Last week, retail leaders from across the country gathered in Sydney to attend the Australian Retailers Association’s Retail Leaders Forum. And, for a conference broadly focused on the opportunities and challenges the industry will face this year, the continuing pressure on businesses and customers from inflation was top of mind. Wesfarmers’ managing director of data and digital and ARA president Nicole Sheffield noted that much of the country is going to be “doing it tough” in the
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the months ahead.
“If you have a $750,000 mortgage in Sydney, which is pretty normal, you’re now paying an extra $1,300 a year,” Sheffield said.
“As retailers we’re going to feel it. Our frontline teams are going to feel it, [and] we need to make sure that we’re not only driving business, but actually driving community outcomes [as well].”
While many consumers are expected to cut back on spending on things they deem unnecessary, there are still dollars to be won: businesses will just need to earn them in different ways than they have done in the last few years.
Back to basics
Barbeques Galore’s chief executive Angus McDonald said retailers should return to the fundamentals to stand out from the crowd.
“We’ve been very focused on a number of very unique challenges over the past three years, and I think most retailers have been overly focused on some very short-term headaches around supply chain and other things of that nature,” McDonald said.
“Now that we’re moving into a post-Covid environment, I’m actually excited about a shift back to retail fundamentals of delivering a good retail offering.
“How are you delivering value to your customers? How are you differentiating from your competitors? How are you delivering a great customer experience every day?
“It’s my view that the retailers that can get back to those fundamentals of delivering a compelling retail proposition are those that are going to succeed in an environment where we’re going to see some normalisation of sales.”
McDonald added, however, that inflation will continue to be an issue for retailers this year, particularly those that have rents linked to the consumer price index, which rose 7.8 per cent in the 12 months to December 2022, according to the Australian Bureau of Statistics.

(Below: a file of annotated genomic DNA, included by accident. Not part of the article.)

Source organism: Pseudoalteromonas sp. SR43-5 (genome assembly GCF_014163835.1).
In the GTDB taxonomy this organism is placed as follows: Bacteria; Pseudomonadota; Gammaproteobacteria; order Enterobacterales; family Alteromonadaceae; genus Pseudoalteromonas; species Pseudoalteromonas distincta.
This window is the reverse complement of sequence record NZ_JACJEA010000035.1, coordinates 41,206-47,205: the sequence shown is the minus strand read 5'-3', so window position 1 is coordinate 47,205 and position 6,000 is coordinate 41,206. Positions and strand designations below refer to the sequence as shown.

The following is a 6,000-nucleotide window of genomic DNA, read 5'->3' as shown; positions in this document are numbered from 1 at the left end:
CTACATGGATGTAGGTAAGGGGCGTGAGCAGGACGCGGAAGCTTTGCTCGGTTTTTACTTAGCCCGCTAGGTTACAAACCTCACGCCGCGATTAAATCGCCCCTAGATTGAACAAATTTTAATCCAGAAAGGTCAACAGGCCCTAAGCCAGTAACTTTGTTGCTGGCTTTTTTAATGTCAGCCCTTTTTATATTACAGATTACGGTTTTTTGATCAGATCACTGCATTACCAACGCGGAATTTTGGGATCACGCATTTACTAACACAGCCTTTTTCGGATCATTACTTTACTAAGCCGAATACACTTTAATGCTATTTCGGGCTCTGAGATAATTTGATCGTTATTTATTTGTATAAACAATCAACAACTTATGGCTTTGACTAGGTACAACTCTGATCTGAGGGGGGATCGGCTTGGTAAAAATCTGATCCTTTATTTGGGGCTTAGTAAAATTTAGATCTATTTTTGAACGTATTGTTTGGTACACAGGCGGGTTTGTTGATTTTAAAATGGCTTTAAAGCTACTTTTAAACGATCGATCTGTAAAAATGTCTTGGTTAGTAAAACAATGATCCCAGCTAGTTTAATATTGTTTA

Ikea Australia’s chief executive and sustainability officer Mirja Viinanen said that the furniture chain felt the impact of rising transportation costs throughout the pandemic – with the cost of shipping its products by sea tripling at one point – but noted that those costs had begun to normalise. Along with that, Ikea has made a commitment to keep its own prices low moving forward.
“We are able to lower our purchasing prices, and our consumer prices as well,” Viinanen said.
“Inflation is going to impact people in many areas of our life […] so when we can give value to the customer we will do it immediately.”
Amazon Australia’s country manager Janet Menzies said that the way that Amazon provides value to its customers is through range, pricing, and a strong delivery experience.
“The focus for us is very much around working backwards from the customer, and what they value, [and delivering on that],” Menzies said.
“We’re really focused on making sure that our Prime program […] is attractive and is overall good value, and [making] sure that people can come to the site and trust that the prices are competitive.”
Menzies noted how far the Amazon program has come in the five years it has been available in Australia, and said its one-day delivery option will ideally be rolled out into more regions.
A continued focus on providing value through Prime and price could serve as a bulwark against changing consumer behaviour.
“I’m really hesitant to try to predict the future, I feel like none of us have been particularly good at it,” Menzies said. “I hope we’re looking at a period of normalisation, and we’ll continue to focus on value and being competitive.
“But I still think there’s uncertainty out there, and I wouldn’t want to get too ahead of myself.”